Regards, Don Lloyd

Eeyore writes:

Don said "most important", not "greatest surplus".

We sell in order to buy, and produce in order to consume, thereby making one of those things "most important".

David R. Henderson writes:

@Don Lloyd,
The supply curve accounts for the opportunity cost of those resources. The producer surplus is the amount over and above that cost.

Don Boudreaux writes:


I take your point. Let me first be defensive: in challenging, in a letter-to-the-editor, such statements by the likes of a U.S. President, my goal (arrogant as that might be) is to tackle what I regard to be additional fuel thrown on the blazing fire of economic ignorance. Most people believe, at some level, that exports are good and imports bad. Obama - being an expert politician - played on that sentiment. That sentiment is mistaken, and its widespread acceptance helps pave the way for protectionist interventions.

Now to be more substantive: in our current world of national fiat currencies, what do U.S. exporters receive in return for their export sales? Either foreign currencies or U.S. dollars.

If the former, those currencies are valuable only insofar as they can be redeemed today on the current account for imports from abroad, or today on the capital account for investments abroad (which, presumably, are made so that more imports in the future will be possible).

If the latter, foreigners had to acquire those dollars somehow, and they did so largely by supplying imports to Americans.

So the U.S. producer surplus that you speak of is redeemable - is transformed into "utility" - only (or, certainly, overwhelmingly) through more U.S. imports.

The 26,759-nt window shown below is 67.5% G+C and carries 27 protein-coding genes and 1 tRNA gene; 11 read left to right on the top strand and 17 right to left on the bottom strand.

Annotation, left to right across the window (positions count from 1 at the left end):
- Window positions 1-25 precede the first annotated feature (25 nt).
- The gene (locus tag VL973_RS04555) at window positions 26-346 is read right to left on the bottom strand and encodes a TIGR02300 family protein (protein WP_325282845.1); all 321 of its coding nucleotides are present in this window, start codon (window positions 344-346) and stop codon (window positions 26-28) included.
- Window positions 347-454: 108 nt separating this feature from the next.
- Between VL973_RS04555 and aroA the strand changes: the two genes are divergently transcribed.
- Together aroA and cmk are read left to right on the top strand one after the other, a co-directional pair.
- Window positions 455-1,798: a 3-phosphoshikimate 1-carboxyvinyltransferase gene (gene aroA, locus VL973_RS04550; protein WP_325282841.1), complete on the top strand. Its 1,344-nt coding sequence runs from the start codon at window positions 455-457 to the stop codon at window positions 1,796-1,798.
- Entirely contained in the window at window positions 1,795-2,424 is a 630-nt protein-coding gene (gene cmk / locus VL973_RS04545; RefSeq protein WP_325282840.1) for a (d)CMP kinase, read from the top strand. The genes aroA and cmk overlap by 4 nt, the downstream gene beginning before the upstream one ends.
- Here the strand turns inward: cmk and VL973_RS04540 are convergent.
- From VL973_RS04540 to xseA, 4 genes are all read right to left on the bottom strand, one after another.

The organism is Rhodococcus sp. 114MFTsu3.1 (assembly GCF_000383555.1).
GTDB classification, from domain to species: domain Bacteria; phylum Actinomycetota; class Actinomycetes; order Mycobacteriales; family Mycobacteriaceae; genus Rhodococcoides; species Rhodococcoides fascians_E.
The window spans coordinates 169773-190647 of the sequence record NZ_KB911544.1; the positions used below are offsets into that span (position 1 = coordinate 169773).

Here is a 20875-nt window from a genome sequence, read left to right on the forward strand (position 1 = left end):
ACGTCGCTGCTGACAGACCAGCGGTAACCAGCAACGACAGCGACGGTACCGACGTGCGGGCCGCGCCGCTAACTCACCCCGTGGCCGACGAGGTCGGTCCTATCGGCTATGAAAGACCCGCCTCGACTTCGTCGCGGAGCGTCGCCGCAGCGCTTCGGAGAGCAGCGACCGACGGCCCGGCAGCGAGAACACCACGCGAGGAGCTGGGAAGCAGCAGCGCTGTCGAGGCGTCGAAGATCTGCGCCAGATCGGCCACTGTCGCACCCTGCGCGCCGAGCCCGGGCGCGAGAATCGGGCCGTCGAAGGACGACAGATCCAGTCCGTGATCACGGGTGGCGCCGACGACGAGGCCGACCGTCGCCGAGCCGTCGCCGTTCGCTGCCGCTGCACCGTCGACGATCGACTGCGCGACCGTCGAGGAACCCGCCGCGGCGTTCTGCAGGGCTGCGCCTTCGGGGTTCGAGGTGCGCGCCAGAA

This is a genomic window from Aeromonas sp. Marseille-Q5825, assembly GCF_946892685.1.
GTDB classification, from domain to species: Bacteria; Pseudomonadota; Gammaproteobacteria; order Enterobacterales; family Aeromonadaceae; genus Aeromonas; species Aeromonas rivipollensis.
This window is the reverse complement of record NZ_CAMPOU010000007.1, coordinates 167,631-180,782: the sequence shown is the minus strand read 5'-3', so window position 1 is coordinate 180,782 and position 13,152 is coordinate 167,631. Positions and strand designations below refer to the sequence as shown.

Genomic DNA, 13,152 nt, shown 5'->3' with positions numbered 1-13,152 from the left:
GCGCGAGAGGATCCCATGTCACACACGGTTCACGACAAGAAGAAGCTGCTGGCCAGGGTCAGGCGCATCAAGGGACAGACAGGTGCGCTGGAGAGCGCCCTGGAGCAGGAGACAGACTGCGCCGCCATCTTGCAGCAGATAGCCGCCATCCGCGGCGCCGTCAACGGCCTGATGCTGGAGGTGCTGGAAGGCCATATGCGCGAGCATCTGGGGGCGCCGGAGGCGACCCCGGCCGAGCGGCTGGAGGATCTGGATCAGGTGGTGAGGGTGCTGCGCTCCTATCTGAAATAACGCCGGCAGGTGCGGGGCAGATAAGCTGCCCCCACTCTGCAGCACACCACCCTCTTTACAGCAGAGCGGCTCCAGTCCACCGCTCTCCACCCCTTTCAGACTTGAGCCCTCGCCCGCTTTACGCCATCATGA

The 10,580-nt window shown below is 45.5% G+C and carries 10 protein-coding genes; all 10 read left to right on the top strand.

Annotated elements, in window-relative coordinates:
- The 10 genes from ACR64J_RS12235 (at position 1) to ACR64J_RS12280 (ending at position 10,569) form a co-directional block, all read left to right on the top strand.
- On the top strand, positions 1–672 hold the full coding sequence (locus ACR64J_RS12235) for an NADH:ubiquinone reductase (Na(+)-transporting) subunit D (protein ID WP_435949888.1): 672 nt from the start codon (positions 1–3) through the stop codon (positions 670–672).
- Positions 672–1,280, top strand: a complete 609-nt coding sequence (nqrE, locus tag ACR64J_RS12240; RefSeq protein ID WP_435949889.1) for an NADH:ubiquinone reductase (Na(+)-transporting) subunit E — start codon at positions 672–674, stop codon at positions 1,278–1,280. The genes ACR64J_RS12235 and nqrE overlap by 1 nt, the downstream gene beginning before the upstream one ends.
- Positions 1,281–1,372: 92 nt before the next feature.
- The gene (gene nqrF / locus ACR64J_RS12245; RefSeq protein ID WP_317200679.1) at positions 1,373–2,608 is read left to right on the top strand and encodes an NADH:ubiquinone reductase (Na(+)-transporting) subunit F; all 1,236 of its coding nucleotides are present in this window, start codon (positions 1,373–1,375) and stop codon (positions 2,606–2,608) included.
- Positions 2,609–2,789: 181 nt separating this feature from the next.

(I must say that I've never been comfortable with the notion of producer surplus; it's always seemed to me not to be comparable to consumer surplus - given that the latter conveys some notion of directly achieved satisfaction of the sort that economies are supposed to supply ultimately (that is, utility), while the former must first be transformed into consumer goods and services before it can be said to achieve the sort of desirable gains that are comparable to consumer surplus. But this is a discussion for another day.)

Either way, thanks!

Karl Smith writes:

Don is basically right though I would say it differently.

The supply and demand analysis that David is using is partial equilibrium. However, partial equilibrium analysis will give you extremely misleading answers when dealing with international trade.

The reason is that "producer surplus" stems from the fact that producers gain more command over the goods and services of society that they relinquish. This is why we can measure it in dollars.

However, the only way this can work in an international trade context is if US producers take command over something that China is creating.

They could want Chinese production directly, in which case we are done. Don's point holds.